IBISWorld Press Release
FOR IMMEDIATE RELEASE
On your bike – or maybe just stick with the car
Today may be national Ride to Work Day, but it seems most Australians are ignoring the message and clinging to our cars, with business information analysts at IBISWorld reporting only 1.1% of us employ pedal power for our daily commute.
According to latest Census Data of major Australian cities, 15.2% of commuters use public transport, 76.1% drive to work, while 4% live close enough to walk, and those behind Ride to Work Day estimate 150,000 Australians will participate in today's event.
"Australia's bicycle industry is worth $1.93 billion when you combine retail, repair, maintenance, wholesale and manufacturing activities, and we anticipate solid growth of 4.4% over the next five years to reach $2.4 billion", said IBISWorld General Manager (Australia), Ms Karen Dobie.
"The impetus behind the growth is most likely a combination of high petrol prices, traffic congestion and difficult and costly parking in most of the country's major CBD districts. Increased investment in cycling infrastructure – such as designated bike lanes and tracks – has also contributed to growth, along with heightened awareness of the environmental impact of driving, and the health and fitness benefits of cycling."
And while spending on cycling infrastructure has increased over the past five years, with cyclists increasingly considered in urban planning debates, it's geography that plays the biggest part in our fondness for cycling to work – or not.
Those in Canberra are the most likely to opt for pedal power (2.5%), followed by Adelaide (1.5%), Melbourne (1.3%), Perth (1.2%), Brisbane and Hobart (each 1.1%), with Sydney lagging behind at 0.7% of commuters.
Yet, Ms Dobie remarked that our cycling rates remain well below what they were before the widespread use of the passenger car – with the University of Melbourne reporting cycling peaked at about a 10% share of commuter journeys in 1951.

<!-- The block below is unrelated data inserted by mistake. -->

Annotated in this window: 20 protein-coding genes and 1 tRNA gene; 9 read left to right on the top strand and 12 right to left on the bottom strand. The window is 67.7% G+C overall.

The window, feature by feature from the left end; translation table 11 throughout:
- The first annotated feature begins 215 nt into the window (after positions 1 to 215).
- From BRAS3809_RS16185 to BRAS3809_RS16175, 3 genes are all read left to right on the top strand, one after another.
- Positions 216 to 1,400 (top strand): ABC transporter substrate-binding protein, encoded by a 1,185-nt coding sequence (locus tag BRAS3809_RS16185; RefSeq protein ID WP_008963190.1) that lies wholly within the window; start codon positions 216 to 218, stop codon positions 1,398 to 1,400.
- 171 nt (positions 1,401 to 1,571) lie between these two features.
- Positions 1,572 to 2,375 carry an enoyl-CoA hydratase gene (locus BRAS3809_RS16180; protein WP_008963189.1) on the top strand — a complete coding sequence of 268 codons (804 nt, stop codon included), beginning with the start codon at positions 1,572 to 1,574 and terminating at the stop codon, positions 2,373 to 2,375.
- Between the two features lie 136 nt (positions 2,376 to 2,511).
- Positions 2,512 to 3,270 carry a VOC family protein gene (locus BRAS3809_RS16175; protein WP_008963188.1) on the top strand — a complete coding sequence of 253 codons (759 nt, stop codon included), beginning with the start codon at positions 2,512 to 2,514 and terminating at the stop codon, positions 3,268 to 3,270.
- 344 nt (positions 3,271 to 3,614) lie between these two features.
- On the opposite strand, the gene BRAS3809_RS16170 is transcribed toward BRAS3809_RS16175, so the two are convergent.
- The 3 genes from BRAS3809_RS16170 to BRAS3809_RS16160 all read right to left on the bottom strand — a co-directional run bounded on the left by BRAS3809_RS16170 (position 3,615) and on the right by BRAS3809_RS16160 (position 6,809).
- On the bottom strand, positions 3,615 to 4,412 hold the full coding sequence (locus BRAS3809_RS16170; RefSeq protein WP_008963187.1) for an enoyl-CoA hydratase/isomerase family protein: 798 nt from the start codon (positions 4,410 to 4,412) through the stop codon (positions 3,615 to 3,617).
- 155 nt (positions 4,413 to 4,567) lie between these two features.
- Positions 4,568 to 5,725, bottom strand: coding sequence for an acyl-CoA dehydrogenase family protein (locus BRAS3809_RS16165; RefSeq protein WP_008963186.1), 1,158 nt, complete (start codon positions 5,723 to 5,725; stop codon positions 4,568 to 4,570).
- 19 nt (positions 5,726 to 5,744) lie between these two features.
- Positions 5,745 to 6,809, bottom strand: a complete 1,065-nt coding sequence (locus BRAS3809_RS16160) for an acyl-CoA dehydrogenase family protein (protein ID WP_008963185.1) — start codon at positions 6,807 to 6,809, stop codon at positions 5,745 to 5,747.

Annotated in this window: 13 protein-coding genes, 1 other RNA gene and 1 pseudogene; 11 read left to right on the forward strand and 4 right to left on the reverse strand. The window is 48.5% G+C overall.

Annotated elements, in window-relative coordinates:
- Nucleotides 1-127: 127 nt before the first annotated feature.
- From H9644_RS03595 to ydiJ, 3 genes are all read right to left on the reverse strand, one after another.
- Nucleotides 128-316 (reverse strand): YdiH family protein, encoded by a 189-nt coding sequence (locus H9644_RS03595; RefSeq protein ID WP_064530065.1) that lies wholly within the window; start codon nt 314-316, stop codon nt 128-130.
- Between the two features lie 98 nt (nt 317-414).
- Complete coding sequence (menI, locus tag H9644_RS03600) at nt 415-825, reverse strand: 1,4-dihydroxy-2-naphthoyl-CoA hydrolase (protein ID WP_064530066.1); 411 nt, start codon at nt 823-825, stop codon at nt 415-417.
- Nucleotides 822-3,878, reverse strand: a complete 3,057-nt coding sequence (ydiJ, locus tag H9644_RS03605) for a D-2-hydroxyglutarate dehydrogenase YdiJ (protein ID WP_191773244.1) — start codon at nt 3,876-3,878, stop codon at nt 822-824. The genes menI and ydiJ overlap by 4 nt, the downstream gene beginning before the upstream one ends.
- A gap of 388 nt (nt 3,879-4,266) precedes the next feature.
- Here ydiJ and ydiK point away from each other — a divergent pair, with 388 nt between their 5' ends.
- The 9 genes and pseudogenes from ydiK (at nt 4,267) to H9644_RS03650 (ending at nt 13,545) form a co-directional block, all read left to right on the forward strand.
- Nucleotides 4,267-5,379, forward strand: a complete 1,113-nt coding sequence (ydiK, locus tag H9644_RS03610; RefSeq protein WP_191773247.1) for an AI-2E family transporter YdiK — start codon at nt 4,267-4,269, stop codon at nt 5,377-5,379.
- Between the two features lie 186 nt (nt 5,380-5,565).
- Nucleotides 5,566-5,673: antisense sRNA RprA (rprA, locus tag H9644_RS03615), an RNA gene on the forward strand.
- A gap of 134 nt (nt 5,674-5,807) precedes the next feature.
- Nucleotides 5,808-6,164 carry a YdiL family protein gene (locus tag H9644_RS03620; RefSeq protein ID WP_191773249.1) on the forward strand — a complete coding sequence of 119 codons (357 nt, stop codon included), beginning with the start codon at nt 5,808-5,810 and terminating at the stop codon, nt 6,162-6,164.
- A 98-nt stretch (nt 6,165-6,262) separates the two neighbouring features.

On the flip side, Sydney has the highest percentage of workers using public transport (21.2%), followed some way behind by Melbourne (13.9%) and Brisbane (13.8%). Those living in Hobart are the least likely to use public transport (6.4%).
Adelaidians are the most reluctant to part with their cars, with 82.1% of commuters driving to work, compared with 82% in Perth, 81.4% in Hobart, 81.1% in Canberra, 78.1% in Melbourne, 76.9% in Brisbane and 69.6% in Sydney.
According to IBISWorld, 1.47 million bikes will be sold in Australia this year, and many of these will be purchased for children. Once accessories such as lights and helmets are included, the cost of the average bicycle is $721. New bike sales are skewed upwards by pricier adult models, compared with cheaper kids' bikes, which account for the significant volume due to their high turnover rates.
"The good news for potential cycling commuters is the fact that there's downward pressure on bicycle prices as retailers simplify their supply chains. Major players such as Wesfarmers are opting to bypass wholesalers to import directly, while niche retailers are competing with the growing popularity of online stores. And, like many other local retailers, the bicycle industry recently lodged a submission with the Productivity Commission's enquiry into online retailing, arguing for the GST threshold on imports to be lowered", explained Ms Dobie.
For more information on these, or any of Australia's 500 industries, log onto www.ibisworld.com.au, or to keep up to date with IBISWorld activities follow on Twitter.